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Windows XP migration: Reassess your desktop IT strategy
This article is part of the Computer Weekly issue of 6 August 2013
The cost of PCs has remained pretty stable over the past year, but people are expected to pay a big premium for hybrid devices. Is it time to rethink desktop IT? PC market share data shows businesses are buying fewer laptops and desktops. PC shipments in Europe, Middle East and Africa (EMEA) declined 16.8% in the second quarter of 2013, compared with the same quarter last year, according to Gartner. Apart from the immovable deadline of 8 April 2014, when Windows XP support ends, businesses have little incentive to buy new hardware. Price comparison In June, Computer Weekly asked analyst Context to compare how prices of PCs had shifted in the past 12 months. The perception was that the prices of standard specification machines had skyrocketed since the introduction of Windows 8 in 2012, due to devices incorporating touchscreens and SSD drives, which are part of the Windows OS system requirements. A standard specification was selected: Context looked at a laptop device running a 2.5GHz processor – chosen because it was the most ...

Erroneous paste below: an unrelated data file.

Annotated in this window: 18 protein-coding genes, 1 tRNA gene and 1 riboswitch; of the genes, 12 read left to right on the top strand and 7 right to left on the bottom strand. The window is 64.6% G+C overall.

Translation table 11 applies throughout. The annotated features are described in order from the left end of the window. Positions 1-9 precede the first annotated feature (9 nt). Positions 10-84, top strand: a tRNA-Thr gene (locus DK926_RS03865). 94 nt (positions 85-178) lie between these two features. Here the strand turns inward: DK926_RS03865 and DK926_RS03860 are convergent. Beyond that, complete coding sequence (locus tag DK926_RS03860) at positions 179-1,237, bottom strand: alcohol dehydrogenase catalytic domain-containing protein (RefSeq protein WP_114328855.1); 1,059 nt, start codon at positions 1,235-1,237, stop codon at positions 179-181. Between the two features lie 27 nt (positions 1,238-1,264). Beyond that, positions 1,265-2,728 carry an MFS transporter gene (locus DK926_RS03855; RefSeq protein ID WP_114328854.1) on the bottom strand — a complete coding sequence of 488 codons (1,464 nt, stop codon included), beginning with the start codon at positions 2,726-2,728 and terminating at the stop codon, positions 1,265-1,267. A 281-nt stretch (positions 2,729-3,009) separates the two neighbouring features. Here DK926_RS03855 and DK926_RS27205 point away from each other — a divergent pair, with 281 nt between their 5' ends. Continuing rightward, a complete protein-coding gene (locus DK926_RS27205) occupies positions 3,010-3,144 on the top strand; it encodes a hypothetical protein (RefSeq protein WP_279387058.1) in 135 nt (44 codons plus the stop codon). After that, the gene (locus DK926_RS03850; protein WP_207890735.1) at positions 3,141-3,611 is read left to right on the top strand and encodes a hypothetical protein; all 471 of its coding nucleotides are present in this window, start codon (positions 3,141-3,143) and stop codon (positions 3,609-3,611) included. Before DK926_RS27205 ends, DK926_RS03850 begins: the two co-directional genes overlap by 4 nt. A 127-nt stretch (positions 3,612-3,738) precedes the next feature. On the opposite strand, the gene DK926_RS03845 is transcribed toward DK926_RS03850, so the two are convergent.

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The cost of PCs has remained pretty stable over the past year, but people are expected to pay a big premium for hybrid devices. Is it time to rethink desktop IT?
Chemicals manufacturer Johnson Matthey uses tools from Dell to simplify a complex, multinational Active Directory infrastructure